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all give you a short answer. And the short answer is, I believe that we do not need to look forward to continuing escalation.

Let me explain why I believe that to be the case. First of all, the $5.9 billion figure was based on the conceptual design study. Now I think all of us who have been involved, as I have for some 40 years in experimental science, know that in a conceptual design there is always a certain element of optimism in the estimating that goes with it.

But the fact is that once the real professional team whose reputations will be on the line--the team that is going to build the facility and is going to make their reputations on the line that it will work as promised-there is always a greater degree of conservatism.

And so I think none of us should have been surprised that when you move from the conceptual design study-I quite agree that perhaps people were not as open as they might have been, but there really were basis for understanding that that was a conceptual design figure.

Now that we have the actual professional group on site, it is going to go up. Now the question is, how much? I do not know what the number is yet. And I agree with Admiral Watkins that it is crucially important that the number, whatever it is, between 1 and 2 billion, should be scrubbed, as it is now being scrubbed by two quite independent groups, before the Admiral brings you and your colleagues in the Congress what he believes to be the cost estimate.

And I would submit, sir, that we cannot have a cost overrun until we know what the cost really is supposed to be. That is what the Admiral is committed to bringing to you.

Now why do I think that there is not going to be an additional set of changes? Well, because, for the first time, sir, this accelerator will be built in a different way. Past accelerators have all been built by physicists like me. And physicists, you may have gathered, have a tendency to be a trifle arrogant at times.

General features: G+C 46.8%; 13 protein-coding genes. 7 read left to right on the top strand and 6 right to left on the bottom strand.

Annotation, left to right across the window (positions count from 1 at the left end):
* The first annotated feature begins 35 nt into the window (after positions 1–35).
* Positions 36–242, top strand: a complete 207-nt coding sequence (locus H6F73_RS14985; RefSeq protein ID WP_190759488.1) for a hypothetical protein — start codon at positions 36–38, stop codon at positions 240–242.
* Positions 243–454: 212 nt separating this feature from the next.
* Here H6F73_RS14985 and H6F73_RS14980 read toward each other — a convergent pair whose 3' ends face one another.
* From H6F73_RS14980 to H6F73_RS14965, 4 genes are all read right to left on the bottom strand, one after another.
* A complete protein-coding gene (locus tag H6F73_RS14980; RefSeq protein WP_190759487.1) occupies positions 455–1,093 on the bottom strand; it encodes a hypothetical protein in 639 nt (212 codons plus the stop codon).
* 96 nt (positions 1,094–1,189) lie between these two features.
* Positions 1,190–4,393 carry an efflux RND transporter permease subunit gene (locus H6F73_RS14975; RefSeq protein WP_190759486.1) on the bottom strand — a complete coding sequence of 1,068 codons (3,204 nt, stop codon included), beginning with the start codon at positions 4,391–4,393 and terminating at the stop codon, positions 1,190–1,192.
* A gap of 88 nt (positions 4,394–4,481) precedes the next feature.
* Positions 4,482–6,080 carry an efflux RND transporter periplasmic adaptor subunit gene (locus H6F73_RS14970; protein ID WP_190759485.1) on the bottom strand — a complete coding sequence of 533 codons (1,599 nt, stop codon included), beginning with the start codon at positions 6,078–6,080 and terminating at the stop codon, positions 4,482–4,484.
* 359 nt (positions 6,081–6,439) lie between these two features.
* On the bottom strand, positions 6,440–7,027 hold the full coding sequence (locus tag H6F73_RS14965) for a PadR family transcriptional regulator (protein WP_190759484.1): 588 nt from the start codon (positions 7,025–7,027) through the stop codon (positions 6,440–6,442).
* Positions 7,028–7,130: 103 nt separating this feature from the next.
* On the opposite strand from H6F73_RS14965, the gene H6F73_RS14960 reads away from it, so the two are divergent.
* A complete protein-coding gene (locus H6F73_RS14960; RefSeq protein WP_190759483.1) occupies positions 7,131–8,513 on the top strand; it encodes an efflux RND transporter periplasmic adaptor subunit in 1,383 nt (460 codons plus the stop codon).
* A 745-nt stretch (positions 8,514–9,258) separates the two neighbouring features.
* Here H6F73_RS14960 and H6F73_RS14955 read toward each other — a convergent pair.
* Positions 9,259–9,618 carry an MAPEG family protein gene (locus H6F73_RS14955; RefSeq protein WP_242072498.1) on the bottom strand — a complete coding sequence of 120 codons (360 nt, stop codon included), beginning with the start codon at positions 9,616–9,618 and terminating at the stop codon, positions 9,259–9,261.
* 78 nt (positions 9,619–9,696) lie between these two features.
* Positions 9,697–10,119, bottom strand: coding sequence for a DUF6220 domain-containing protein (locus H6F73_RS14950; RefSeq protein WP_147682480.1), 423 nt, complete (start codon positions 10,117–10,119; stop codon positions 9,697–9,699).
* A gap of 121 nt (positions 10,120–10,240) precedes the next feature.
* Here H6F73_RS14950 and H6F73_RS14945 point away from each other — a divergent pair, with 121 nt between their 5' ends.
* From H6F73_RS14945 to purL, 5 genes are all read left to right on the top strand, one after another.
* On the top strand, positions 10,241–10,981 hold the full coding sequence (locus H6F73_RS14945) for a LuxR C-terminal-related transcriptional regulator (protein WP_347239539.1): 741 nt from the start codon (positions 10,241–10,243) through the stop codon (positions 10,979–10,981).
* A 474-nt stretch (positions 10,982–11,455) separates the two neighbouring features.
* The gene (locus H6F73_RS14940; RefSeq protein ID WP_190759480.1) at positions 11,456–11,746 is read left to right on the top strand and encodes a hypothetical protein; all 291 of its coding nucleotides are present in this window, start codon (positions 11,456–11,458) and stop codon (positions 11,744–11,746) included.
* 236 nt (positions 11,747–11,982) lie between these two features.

Senator FORD. And if I might make a statement, they do not give a damn about money. (Laughter.]

Dr. BROMLEY. We also have a tendency to have a continued stream of bright ideas. And there has been a great tendency to come in and say, my God, I have just discovered how to make a small improvement here. And, as I have mentioned to other committees, you know in dealing with an architect what happens when you come in and want to add just another room.

Senator FORD. Yes, but he is a political appointment. That is the reason.

Dr. BROMLEY. Well, the reason I have confidence this time, Mr. Chairman, is that we physicists are not going to be in charge of the construction. The Department of Energy has announced its selection of the industrial group led by Parsons Brinckerhoff that has major experience in bringing together very large internationalscale projects.

They will be running the show. And it will not be possible for us physicists, no matter how ingenious our new ideas are, to come in and get change orders that in the past have racked the price up step by step. So it is for that reason-first, because the Admiral is